The laws can become somewhat murky when it comes to pedestrians stepping in traffic. California law states, “No pedestrian may suddenly leave a curb or other place of safety and walk or run into the path of a vehicle that is so close as to constitute an immediate hazard.” This law is ambiguous and can make insurance claims challenging for both the pedestrian and driver. Insurance companies may argue that a pedestrian is at fault because they walked into traffic without warning. At the same time, a motorist may deny responsibility claiming the pedestrian stepped off the curb or ran into the street. In such cases, determining fault and liability can be extremely challenging, particularly at a time when victims need insurance to cover medical expenses and other damages. This is why pedestrian accident victims would be well advised to seek the counsel of an experienced attorney who can help protect their rights.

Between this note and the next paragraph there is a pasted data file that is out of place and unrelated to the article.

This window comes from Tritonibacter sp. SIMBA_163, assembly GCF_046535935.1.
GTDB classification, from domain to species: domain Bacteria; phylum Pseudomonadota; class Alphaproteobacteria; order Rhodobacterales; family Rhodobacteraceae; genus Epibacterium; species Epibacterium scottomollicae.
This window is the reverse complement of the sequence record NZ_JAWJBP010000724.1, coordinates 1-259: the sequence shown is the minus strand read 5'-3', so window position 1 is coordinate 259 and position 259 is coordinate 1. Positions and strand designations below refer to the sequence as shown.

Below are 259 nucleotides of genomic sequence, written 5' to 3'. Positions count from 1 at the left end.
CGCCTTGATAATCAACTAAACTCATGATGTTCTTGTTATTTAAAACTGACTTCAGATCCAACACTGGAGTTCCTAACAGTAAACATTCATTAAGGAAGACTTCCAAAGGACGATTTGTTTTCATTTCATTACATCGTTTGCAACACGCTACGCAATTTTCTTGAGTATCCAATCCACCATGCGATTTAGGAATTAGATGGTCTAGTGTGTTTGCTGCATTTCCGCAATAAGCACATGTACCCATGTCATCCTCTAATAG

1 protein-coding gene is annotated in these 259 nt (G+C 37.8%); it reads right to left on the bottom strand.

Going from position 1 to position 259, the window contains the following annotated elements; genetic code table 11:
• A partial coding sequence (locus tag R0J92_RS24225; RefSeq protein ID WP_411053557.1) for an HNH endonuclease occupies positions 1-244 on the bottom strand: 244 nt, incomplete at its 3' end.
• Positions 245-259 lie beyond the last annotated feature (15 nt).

Laws for Blind Pedestrians
California law does not consider a “pedestrian” to be someone who is only walking. There are a number of different categories of people on the road who are considered pedestrians under California law including:
- Anyone who is using a motorized wheelchair because they are unable to walk
- Skateboarders or those on roller skates
- People on non-electric scooters
- People in wheelchairs
- Ice skaters and skiers
However, individuals who are riding bicycles, motorized or electric bikes, electric scooters and hoverboards, are not considered pedestrians under California law.
What is Considered a Crosswalk?
In California, a “crosswalk” refers to the portion of the roadway that does not have a “no crossing” sign and has distinct markings indicating that it is a pedestrian crossing. Crosswalks also connect the boundary lines of sidewalks at intersections that are at right angles except where the intersection of a street and an alley. Crosswalks at intersections often tend to have traffic lights, flashing lights, stop signs or other traffic-control devices.
What Happens If the Pedestrian Caused the Crash?